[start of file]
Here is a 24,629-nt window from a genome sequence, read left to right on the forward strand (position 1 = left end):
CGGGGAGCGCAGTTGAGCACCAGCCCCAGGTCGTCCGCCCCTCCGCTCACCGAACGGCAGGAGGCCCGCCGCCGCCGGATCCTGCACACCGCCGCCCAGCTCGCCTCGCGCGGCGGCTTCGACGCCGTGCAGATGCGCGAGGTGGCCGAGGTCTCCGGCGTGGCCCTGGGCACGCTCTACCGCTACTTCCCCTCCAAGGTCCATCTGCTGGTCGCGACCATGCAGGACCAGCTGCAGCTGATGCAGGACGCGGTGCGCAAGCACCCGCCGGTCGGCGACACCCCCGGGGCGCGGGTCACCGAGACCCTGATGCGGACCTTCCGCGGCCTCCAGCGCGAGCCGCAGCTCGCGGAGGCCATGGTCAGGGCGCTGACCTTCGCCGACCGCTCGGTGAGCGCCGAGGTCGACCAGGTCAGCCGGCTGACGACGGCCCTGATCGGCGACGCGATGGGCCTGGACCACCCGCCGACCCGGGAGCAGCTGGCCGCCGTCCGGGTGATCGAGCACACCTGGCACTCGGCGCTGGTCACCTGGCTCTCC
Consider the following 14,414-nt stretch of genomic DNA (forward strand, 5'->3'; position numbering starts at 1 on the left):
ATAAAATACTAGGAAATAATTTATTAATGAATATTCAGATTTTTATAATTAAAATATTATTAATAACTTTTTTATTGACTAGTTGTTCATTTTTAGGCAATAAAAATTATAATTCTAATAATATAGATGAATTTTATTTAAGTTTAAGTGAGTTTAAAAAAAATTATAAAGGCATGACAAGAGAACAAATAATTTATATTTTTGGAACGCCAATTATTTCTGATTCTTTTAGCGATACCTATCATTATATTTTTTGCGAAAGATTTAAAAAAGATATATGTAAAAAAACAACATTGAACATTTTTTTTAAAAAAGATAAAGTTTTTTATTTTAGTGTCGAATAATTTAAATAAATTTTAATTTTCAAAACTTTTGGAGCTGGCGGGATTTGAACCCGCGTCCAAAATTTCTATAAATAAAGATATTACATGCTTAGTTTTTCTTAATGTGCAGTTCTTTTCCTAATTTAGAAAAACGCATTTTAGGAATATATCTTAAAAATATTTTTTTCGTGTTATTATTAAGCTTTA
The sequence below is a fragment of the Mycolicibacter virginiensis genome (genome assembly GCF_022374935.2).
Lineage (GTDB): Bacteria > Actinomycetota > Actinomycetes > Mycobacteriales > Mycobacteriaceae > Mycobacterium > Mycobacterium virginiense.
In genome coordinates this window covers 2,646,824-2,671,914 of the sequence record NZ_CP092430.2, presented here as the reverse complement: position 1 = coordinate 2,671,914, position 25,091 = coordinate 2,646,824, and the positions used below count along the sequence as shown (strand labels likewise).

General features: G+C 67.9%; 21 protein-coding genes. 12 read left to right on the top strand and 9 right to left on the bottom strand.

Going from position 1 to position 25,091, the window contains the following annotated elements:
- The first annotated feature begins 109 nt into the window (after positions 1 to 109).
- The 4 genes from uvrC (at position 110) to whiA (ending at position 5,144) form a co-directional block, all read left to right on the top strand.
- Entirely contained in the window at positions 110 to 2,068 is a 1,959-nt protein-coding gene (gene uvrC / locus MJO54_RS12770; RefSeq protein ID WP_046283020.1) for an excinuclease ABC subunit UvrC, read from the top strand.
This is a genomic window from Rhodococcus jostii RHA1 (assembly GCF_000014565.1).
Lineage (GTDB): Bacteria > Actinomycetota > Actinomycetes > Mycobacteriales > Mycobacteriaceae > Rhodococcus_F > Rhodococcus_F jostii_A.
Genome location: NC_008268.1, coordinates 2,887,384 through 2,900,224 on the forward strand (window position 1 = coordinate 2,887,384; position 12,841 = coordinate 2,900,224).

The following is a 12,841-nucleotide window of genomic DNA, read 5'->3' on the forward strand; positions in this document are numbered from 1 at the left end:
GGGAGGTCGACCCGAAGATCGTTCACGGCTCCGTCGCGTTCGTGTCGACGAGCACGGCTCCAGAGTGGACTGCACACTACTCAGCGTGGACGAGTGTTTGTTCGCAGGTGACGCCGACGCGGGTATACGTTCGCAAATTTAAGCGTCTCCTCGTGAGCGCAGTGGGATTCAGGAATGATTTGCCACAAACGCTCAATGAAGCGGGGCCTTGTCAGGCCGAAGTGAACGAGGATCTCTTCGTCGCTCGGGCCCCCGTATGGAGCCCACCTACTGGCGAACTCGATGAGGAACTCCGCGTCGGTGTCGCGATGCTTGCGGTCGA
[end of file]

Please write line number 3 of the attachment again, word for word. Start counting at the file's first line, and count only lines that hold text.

Consider the following 14,414-nt stretch of genomic DNA (forward strand, 5'->3'; position numbering starts at 1 on the left):